Testing for Lead in School Drinking Water

Testing for lead in school water can help assess the potential for lead exposure as well as identify the source(s) of contamination where elevated lead levels are found. The NCCEH has created a guidance document intended to help public health practitioners and policy makers who are interested in understanding, or potentially developing, sampling protocols for lead in school drinking water. 

Read the guidance document

Cyanobacteria and Drinking Water: Occurrence, Risks, Management and Knowledge Gaps for Public Health

With warming temperatures due to climate change and increased nutrient loads to freshwater systems, the occurrence of harmful algal blooms, largely associated with toxin-producing cyanobacteria, is expected to increase. This has the potential to negatively impact drinking water supplies sourced from affected water bodies across Canada. This evidence review provides an overview of the scale of the issue in Canada and highlights key areas of importance for public health (PH) professionals and others involved in water management in responding to current and future risks from cyanobacteria in drinking water.

See more

Webinar: Cyanobacteria and drinking water


This webinar will provide the highlights of a recent evidence review undertaken by the NCCEH (Cyanobacteria and Drinking Water: Occurrence, risks, management and knowledge gaps for public health), and a presentation by the Walkerton Clean Water Centre on challenges and knowledge gaps for treating cyanobacteria in small drinking water system. This will include the results of a pilot testing project investigating the effect of small drinking water treatment technologies on the removal of cyanobacteria and cyanotoxins.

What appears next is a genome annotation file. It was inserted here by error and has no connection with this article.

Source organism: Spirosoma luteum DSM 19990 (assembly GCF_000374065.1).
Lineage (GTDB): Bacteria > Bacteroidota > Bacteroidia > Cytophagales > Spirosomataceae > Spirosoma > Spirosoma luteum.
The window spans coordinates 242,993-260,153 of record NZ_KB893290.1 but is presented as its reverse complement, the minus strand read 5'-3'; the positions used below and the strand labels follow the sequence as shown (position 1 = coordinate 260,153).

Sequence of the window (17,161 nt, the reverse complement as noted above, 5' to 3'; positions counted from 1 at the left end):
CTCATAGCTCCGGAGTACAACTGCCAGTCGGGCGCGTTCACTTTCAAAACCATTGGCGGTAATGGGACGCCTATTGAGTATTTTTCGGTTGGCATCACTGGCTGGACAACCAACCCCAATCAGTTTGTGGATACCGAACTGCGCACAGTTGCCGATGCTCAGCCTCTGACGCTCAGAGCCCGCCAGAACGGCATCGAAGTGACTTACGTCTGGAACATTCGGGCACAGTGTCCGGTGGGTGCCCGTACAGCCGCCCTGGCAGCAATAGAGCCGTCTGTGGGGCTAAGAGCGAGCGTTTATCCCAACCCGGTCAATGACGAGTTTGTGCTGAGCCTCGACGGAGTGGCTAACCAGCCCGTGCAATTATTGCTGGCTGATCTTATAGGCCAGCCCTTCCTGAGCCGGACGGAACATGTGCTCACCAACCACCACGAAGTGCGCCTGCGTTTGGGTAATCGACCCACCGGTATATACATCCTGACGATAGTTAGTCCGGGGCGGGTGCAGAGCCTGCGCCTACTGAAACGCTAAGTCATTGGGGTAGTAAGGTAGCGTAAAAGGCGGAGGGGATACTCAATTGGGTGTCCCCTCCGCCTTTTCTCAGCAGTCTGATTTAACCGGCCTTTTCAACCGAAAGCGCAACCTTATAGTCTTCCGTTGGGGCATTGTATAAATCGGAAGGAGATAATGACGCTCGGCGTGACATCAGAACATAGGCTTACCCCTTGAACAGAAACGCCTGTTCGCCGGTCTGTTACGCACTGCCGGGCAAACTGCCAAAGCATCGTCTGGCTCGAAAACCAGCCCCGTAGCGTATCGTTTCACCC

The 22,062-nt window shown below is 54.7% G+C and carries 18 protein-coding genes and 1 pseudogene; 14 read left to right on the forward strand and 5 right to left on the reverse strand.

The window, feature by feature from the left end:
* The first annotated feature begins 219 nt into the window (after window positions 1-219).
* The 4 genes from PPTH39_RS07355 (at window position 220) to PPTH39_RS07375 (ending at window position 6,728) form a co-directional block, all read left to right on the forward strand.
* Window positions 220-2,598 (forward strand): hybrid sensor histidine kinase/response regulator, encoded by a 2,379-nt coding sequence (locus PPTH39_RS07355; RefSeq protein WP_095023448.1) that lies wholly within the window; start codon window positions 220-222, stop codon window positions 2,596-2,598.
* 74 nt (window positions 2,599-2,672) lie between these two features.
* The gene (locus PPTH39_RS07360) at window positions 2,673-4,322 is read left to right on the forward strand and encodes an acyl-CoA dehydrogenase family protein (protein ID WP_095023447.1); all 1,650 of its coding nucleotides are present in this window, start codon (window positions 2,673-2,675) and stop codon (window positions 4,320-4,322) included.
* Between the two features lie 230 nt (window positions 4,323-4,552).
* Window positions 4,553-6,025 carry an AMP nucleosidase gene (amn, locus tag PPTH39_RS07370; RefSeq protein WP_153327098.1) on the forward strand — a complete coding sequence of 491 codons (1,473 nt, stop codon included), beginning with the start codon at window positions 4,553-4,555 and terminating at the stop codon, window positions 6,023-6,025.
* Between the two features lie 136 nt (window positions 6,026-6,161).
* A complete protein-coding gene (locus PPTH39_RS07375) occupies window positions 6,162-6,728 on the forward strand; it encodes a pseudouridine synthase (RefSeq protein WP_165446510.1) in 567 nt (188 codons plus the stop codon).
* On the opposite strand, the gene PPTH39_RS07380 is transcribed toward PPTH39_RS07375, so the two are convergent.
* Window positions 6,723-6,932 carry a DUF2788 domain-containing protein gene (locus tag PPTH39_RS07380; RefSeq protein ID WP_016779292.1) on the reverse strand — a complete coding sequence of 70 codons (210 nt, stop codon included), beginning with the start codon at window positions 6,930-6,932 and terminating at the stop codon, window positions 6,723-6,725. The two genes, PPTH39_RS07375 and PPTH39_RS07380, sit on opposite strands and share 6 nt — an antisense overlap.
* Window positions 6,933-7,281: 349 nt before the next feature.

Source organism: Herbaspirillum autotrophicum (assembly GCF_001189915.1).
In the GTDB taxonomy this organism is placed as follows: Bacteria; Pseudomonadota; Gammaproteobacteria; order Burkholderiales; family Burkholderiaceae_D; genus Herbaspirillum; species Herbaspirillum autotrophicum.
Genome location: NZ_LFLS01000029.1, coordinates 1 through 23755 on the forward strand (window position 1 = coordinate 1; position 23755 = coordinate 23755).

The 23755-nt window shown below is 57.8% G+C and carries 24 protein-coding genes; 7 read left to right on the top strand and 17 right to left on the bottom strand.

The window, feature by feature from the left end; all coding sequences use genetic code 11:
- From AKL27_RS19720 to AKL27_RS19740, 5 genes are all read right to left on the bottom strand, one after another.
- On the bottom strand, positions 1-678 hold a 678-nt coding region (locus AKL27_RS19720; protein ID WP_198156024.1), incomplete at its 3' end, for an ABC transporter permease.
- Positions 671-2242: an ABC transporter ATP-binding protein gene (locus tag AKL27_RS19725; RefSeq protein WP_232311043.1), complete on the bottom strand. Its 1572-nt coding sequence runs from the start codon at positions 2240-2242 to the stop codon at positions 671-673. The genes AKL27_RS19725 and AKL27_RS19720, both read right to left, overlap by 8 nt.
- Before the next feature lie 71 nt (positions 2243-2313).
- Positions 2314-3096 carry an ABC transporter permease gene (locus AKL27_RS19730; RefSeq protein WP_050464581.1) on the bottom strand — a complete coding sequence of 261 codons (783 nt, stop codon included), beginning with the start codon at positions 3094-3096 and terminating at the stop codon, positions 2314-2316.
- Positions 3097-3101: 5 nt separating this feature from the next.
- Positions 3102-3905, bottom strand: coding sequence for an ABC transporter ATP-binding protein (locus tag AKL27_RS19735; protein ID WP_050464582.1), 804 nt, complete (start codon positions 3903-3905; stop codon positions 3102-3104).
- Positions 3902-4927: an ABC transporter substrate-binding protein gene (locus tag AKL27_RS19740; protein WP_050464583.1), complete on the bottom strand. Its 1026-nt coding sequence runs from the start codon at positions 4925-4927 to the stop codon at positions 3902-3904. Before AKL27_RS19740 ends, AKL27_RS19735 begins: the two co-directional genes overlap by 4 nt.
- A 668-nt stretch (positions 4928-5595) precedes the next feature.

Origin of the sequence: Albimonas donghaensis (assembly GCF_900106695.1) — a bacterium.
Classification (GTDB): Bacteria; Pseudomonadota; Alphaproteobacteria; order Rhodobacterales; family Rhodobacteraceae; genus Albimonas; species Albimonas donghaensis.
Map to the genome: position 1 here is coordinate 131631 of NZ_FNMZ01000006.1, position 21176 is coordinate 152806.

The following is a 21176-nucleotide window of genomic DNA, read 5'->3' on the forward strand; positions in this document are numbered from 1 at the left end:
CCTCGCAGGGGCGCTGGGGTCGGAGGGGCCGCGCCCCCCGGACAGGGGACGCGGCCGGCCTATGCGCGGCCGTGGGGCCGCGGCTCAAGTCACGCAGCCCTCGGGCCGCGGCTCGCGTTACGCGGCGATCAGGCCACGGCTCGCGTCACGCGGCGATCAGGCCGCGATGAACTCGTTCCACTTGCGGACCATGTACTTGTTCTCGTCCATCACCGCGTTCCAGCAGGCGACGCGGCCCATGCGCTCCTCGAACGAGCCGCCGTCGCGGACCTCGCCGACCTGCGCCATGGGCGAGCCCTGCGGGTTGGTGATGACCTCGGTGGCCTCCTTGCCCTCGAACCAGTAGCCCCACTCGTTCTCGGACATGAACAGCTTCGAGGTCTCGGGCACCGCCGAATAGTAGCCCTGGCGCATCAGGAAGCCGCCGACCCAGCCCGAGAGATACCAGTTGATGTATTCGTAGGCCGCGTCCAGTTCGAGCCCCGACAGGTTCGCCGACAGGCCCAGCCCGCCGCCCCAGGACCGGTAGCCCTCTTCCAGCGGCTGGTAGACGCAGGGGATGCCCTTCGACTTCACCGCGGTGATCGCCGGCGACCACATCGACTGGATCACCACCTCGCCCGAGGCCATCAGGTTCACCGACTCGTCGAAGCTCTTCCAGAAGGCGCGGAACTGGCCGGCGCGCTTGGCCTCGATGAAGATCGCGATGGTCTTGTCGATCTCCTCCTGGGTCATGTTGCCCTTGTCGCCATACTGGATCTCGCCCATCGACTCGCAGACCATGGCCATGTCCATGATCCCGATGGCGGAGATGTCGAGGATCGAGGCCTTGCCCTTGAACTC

World Water Day

  • March 22 was World Water Day.  Billions of people around the world do not enjoy clean, safe drinking water but there are many resources available for those interested in learning more. 

Drinking Water Consultations

Revised Health Canada Guidelines for Lead in Drinking Water

  • On March 8, 2019, Health Canada released revised guidelines that significantly reduced the maximum allowable concentration of lead in drinking water.

March is National Tick Awareness Month

  • The Canadian Veterinary Medical Association has named March to be National Tick Awareness month. In addition to providing communication tools and other materials, they also link to the Tick Talk Canada website where the general public can learn about how ticks interact with their pets and how to manage a tick infestation.

US CDC Offers Free Food Recall Info Widget

  • The US CDC’s food safety website has a new tool that provides updated, at-a-glance information on food recalls from the U.S. Food and Drug Administration and the U.S. Department of Agriculture. Click within the widget for more information on each recall, including links to full recall notices on agency websites. Scroll through the widget to see information on older recalls. You can embed the free widget on your website to share food recall information. Just click on the widget’s embed button to get the code.

NCCEH Healthy Built Environment Online Discussion Forum

  • The NCCEH and BCCDC have collaborated to pilot a pan-Canadian online HBE discussion forum for professionals, researchers, practitioners, and policymakers. The forum is free to join and anyone with an interest in built environment-related issues is encouraged to participate. Visitors can read posts without signing in but those wishing to post to the forum will need to create an account. Visit the "Welcome to the Forum" section to get started!

Ready-to-Eat Meats: Assessing the Food Safety Risks


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